Top 6 cycle-friendly cities in Australia
Image: Tourism Australia
Attitudes towards cycling are slowly shifting in Perth. Though fundamentally built with cars in mind, cycling is on the rise in WA's capital and a new influx of government investment has started to lead to more and better bicycle infrastructure in its most frequented areas. As it stands, Perth has quite a lot going for it as a cycling destination: A growing number of excellent cycle-friendly paths, buses that allow bike transport, a relatively mild climate with plenty of sunshine, an active cycling community and some amazing scenic riding spots within touching distance of the city (including the ever-gorgeous Rottnest Island). Cars do still rule the roads here, however, and many of the 'dedicated' cycle paths are actually shared with pedestrians, leading to some situations where cyclists feel like an afterthought. There are still plenty of great rides to try, though, including Marmion to Burns Beach, the Perth Discoverer loop and even the annual Dams Challenge event – and when you get tired, YHA Fremantle Prison is a fun and quirky place to lock up your bike AND yourself for the night.
Image: Tourism Tasmania/Heath Holden
Hobart doesn't immediately feel like it was built with cyclists in mind. Despite strides in the last decade, dedicated bike lanes and paths are somewhat sparse in Tasmania's capital, and rides along its main roads can be a bit hair-raising as a result. Thankfully, traffic in Hobart is relatively light for a major city, and most of its lesser streets are perfectly suitable for meandering along on your steed. What's more, riding on the footpath is legal in Tasmania (assuming you keep speed down and give way to pedestrians), giving you another versatile option for navigating around town. Hobart's city centre also has a decent number of bike shops and service centres, plus lots of bike parking facilities, and you can always park up at YHA Hobart Central for the night to sleep off the wobbly legs between rides.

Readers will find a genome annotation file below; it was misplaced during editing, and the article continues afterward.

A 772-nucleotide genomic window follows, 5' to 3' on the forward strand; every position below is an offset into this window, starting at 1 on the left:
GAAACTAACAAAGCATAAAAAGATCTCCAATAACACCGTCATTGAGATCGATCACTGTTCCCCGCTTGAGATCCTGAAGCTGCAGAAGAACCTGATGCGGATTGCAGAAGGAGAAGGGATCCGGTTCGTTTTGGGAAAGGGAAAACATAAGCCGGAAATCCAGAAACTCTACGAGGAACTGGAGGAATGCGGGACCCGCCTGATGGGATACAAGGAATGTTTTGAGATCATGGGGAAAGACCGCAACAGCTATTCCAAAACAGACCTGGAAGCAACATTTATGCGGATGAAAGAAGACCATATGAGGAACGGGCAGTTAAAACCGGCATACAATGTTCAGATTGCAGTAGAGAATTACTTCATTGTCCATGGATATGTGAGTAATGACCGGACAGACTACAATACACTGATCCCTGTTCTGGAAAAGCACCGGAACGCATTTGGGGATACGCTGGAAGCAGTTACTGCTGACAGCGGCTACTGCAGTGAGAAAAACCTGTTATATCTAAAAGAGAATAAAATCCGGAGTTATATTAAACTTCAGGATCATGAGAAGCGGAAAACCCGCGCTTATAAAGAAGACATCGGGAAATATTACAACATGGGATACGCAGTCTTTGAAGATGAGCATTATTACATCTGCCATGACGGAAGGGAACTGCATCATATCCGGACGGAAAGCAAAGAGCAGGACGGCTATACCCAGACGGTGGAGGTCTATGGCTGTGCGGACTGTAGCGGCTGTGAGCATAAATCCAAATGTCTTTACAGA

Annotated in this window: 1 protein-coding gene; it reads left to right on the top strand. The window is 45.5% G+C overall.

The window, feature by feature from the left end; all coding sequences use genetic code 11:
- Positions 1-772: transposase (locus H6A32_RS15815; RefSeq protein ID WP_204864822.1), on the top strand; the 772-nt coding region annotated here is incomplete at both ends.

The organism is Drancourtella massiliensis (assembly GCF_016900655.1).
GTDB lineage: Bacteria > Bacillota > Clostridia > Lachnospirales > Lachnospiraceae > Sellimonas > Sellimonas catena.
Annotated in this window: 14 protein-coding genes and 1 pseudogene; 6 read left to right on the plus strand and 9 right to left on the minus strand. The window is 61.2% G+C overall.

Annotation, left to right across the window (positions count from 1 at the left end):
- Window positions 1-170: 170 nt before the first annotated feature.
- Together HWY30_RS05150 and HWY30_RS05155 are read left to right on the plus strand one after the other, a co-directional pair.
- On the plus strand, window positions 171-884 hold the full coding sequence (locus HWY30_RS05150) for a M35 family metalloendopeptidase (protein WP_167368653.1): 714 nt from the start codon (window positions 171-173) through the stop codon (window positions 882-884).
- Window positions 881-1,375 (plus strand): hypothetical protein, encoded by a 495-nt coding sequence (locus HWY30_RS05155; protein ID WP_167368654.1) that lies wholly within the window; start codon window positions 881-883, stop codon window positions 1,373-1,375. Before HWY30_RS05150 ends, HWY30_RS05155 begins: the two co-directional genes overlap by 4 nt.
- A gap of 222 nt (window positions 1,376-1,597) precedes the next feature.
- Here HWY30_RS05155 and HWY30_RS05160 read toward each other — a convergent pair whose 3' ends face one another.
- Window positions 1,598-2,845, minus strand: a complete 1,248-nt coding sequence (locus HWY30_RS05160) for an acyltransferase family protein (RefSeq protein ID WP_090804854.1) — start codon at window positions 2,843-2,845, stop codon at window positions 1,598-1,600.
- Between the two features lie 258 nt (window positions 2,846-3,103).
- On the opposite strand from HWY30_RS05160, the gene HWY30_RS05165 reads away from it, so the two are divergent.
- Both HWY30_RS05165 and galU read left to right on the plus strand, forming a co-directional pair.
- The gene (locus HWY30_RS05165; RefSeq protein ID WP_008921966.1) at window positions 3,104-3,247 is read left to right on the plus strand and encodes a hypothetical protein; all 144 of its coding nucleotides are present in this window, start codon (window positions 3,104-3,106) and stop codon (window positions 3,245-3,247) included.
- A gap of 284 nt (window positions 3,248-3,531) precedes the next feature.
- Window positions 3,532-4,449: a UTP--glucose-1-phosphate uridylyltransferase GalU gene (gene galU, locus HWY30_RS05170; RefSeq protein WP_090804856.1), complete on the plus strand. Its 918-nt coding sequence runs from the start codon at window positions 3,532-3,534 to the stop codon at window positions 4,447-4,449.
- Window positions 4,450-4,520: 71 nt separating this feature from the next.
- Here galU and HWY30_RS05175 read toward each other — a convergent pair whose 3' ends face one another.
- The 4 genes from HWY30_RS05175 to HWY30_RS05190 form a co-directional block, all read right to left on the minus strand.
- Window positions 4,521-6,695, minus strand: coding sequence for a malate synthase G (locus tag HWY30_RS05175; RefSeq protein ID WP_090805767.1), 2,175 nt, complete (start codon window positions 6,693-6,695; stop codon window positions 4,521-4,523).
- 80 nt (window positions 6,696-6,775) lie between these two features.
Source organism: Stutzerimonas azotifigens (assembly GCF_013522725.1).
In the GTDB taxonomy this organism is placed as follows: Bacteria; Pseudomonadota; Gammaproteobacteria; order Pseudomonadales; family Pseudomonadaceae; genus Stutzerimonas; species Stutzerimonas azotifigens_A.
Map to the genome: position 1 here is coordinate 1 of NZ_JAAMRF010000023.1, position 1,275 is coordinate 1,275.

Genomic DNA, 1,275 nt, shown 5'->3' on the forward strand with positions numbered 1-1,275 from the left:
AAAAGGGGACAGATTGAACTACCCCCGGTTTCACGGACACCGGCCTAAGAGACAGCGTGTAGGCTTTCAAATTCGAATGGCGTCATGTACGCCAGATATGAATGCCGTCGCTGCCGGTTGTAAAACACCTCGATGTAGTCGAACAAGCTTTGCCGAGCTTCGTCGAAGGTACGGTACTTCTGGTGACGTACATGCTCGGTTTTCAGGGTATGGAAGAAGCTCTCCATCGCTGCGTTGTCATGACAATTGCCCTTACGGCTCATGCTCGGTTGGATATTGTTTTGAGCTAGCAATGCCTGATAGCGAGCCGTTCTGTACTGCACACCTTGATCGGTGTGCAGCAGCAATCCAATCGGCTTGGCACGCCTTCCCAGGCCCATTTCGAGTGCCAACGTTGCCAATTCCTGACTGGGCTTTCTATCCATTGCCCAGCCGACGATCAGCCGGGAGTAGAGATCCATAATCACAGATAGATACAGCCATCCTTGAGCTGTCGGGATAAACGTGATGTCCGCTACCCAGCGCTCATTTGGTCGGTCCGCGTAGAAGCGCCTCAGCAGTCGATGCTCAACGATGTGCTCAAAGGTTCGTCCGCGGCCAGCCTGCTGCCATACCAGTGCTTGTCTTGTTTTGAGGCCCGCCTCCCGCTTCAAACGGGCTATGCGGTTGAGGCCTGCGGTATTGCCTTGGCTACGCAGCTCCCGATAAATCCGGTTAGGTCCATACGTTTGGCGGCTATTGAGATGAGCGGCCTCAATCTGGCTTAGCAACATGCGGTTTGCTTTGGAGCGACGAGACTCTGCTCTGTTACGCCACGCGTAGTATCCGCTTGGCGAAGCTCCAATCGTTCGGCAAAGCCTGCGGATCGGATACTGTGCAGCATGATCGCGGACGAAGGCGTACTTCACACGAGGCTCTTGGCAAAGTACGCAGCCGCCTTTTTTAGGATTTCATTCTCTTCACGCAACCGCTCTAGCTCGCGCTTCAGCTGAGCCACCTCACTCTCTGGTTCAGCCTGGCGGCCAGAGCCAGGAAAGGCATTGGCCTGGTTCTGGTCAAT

While Hobart’s purpose-built bicycle infrastructure is still relatively lightweight, its one huge advantage over most of the rest of this list is how it serves as the gateway to the entire island of Tasmania – an incredible playground for experienced road cyclists, trail riders and mountain bikers alike. With a temperate climate and fresh Antarctic breezes, the conditions are ideal for long, brisk rides, and the stunning mountains, dense forests, sweeping coastlines lend themselves to some truly memorable rides; ideally capped off with some hearty, locally-produced food to refuel.
Image: Tourism & Events Queensland
It's pretty clear when you visit Brisbane that the Queensland Government is putting a lot of effort into making it more eco-friendly and easy to navigate for tourists, and cycling is one of the biggest beneficiaries of this. In much of central Brisbane, including South Bank, Brisbane City and other stretches along the river, a network of cleverly laid out paths and bike lanes are interspersed with green spaces and complimented by ample bike storage (including at YHA Brisbane City, we might add). You can also take your bike on the train here, so linking up longer rides is quite easy if you'd prefer to just go one way. Much like Perth though, what holds Brisbane back (and this goes for the surrounding Gold Coast and Sunshine Coast regions, too) is how entrenched cars are in the local culture, leading to motorist-centric roads that can feel inhospitable to cyclists, particularly outside of the city centre. It's also quite humid in summer, which can be unpleasant – though the cooler months are admittedly gorgeous.